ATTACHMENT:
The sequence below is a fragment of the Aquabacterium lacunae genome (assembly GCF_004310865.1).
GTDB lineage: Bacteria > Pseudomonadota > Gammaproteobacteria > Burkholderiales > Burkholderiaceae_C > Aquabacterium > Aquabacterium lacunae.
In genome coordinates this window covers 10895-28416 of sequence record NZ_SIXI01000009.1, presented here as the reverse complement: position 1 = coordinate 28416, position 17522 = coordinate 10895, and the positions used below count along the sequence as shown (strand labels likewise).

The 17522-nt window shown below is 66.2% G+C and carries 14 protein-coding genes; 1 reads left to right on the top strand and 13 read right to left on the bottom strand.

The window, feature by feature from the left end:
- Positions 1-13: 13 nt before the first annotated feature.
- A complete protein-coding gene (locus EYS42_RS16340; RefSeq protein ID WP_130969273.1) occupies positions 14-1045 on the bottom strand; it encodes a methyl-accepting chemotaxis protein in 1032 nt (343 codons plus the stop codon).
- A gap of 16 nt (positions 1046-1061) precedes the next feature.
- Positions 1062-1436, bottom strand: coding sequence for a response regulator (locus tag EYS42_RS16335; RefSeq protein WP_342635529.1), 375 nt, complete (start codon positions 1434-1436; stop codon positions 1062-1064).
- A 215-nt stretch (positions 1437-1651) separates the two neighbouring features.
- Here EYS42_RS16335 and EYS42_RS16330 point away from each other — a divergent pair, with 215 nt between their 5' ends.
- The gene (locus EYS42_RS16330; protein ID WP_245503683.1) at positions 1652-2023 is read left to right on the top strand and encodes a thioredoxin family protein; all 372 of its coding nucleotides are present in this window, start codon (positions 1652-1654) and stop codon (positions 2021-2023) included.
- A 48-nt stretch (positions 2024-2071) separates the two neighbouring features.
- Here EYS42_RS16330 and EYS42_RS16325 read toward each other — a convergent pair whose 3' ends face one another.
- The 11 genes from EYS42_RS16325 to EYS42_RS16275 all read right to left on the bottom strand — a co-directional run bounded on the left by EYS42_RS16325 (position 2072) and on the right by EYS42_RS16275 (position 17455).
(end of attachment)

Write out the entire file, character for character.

The sequence below is a fragment of the Aquabacterium lacunae genome (assembly GCF_004310865.1).
GTDB lineage: Bacteria > Pseudomonadota > Gammaproteobacteria > Burkholderiales > Burkholderiaceae_C > Aquabacterium > Aquabacterium lacunae.
In genome coordinates this window covers 10895-28416 of sequence record NZ_SIXI01000009.1, presented here as the reverse complement: position 1 = coordinate 28416, position 17522 = coordinate 10895, and the positions used below count along the sequence as shown (strand labels likewise).

The 17522-nt window shown below is 66.2% G+C and carries 14 protein-coding genes; 1 reads left to right on the top strand and 13 read right to left on the bottom strand.

The window, feature by feature from the left end:
- Positions 1-13: 13 nt before the first annotated feature.
- A complete protein-coding gene (locus EYS42_RS16340; RefSeq protein ID WP_130969273.1) occupies positions 14-1045 on the bottom strand; it encodes a methyl-accepting chemotaxis protein in 1032 nt (343 codons plus the stop codon).
- A gap of 16 nt (positions 1046-1061) precedes the next feature.
- Positions 1062-1436, bottom strand: coding sequence for a response regulator (locus tag EYS42_RS16335; RefSeq protein WP_342635529.1), 375 nt, complete (start codon positions 1434-1436; stop codon positions 1062-1064).
- A 215-nt stretch (positions 1437-1651) separates the two neighbouring features.
- Here EYS42_RS16335 and EYS42_RS16330 point away from each other — a divergent pair, with 215 nt between their 5' ends.
- The gene (locus EYS42_RS16330; protein ID WP_245503683.1) at positions 1652-2023 is read left to right on the top strand and encodes a thioredoxin family protein; all 372 of its coding nucleotides are present in this window, start codon (positions 1652-1654) and stop codon (positions 2021-2023) included.
- A 48-nt stretch (positions 2024-2071) separates the two neighbouring features.
- Here EYS42_RS16330 and EYS42_RS16325 read toward each other — a convergent pair whose 3' ends face one another.
- The 11 genes from EYS42_RS16325 to EYS42_RS16275 all read right to left on the bottom strand — a co-directional run bounded on the left by EYS42_RS16325 (position 2072) and on the right by EYS42_RS16275 (position 17455).